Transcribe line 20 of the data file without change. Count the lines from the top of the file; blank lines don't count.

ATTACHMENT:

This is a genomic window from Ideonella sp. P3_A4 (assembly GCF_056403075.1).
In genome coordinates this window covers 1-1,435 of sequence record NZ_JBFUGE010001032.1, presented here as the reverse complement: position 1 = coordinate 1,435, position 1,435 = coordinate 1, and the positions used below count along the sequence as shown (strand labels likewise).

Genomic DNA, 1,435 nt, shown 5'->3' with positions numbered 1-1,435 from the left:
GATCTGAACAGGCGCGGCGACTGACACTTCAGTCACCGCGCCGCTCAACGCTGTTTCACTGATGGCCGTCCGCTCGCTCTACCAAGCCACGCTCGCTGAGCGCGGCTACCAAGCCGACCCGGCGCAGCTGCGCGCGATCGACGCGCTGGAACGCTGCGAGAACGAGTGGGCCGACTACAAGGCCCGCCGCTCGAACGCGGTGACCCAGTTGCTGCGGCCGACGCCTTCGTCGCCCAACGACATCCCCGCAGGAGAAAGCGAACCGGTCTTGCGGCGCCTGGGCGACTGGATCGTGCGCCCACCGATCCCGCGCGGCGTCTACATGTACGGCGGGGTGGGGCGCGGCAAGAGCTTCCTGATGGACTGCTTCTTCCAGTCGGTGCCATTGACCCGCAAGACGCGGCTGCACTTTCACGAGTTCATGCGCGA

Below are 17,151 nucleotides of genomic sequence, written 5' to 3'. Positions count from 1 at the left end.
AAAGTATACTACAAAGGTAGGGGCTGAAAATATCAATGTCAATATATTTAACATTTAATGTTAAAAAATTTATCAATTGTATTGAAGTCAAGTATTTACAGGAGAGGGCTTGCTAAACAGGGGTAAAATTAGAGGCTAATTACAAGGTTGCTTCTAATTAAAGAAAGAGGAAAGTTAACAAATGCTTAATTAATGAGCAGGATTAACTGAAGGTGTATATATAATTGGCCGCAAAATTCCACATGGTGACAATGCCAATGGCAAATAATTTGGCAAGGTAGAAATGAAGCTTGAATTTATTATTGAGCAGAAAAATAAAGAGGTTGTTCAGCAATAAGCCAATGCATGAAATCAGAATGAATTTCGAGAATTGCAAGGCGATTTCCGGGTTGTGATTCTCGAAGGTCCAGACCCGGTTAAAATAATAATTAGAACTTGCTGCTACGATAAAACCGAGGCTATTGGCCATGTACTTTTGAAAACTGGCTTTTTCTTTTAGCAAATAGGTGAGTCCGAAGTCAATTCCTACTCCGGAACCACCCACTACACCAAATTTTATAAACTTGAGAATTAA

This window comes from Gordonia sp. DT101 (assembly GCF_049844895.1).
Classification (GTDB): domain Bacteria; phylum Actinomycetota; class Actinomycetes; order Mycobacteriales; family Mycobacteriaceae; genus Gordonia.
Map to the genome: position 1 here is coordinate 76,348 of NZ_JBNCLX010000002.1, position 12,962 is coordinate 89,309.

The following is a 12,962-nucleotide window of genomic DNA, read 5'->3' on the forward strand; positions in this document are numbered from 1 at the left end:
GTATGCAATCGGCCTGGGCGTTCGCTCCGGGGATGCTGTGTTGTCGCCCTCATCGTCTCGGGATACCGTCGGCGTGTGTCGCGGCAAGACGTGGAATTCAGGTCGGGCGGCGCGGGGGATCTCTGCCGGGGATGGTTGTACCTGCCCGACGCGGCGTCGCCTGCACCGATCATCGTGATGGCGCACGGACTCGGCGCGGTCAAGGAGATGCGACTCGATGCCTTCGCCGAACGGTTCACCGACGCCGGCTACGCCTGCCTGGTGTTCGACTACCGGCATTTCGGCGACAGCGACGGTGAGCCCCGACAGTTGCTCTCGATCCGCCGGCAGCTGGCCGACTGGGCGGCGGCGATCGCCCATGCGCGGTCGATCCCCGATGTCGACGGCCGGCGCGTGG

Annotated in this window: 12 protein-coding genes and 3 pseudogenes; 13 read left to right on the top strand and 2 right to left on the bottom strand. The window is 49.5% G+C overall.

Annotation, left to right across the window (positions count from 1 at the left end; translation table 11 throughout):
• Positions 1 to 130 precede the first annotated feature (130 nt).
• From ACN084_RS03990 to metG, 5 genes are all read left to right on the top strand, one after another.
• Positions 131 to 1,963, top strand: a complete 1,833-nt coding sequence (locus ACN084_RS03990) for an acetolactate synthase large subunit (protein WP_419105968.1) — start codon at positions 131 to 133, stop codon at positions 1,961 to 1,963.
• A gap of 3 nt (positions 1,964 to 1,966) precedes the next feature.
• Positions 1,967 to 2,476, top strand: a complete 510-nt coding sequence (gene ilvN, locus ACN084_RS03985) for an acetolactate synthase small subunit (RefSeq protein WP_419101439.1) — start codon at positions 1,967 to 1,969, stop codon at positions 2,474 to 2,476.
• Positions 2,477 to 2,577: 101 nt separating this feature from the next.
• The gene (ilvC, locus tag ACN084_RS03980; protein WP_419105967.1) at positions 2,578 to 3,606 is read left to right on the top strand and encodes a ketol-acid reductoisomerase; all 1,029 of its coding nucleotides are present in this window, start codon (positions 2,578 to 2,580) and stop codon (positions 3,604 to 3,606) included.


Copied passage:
• The gene (ilvC, locus tag ACN084_RS03980; protein WP_419105967.1) at positions 2,578 to 3,606 is read left to right on the top strand and encodes a ketol-acid reductoisomerase; all 1,029 of its coding nucleotides are present in this window, start codon (positions 2,578 to 2,580) and stop codon (positions 3,604 to 3,606) included.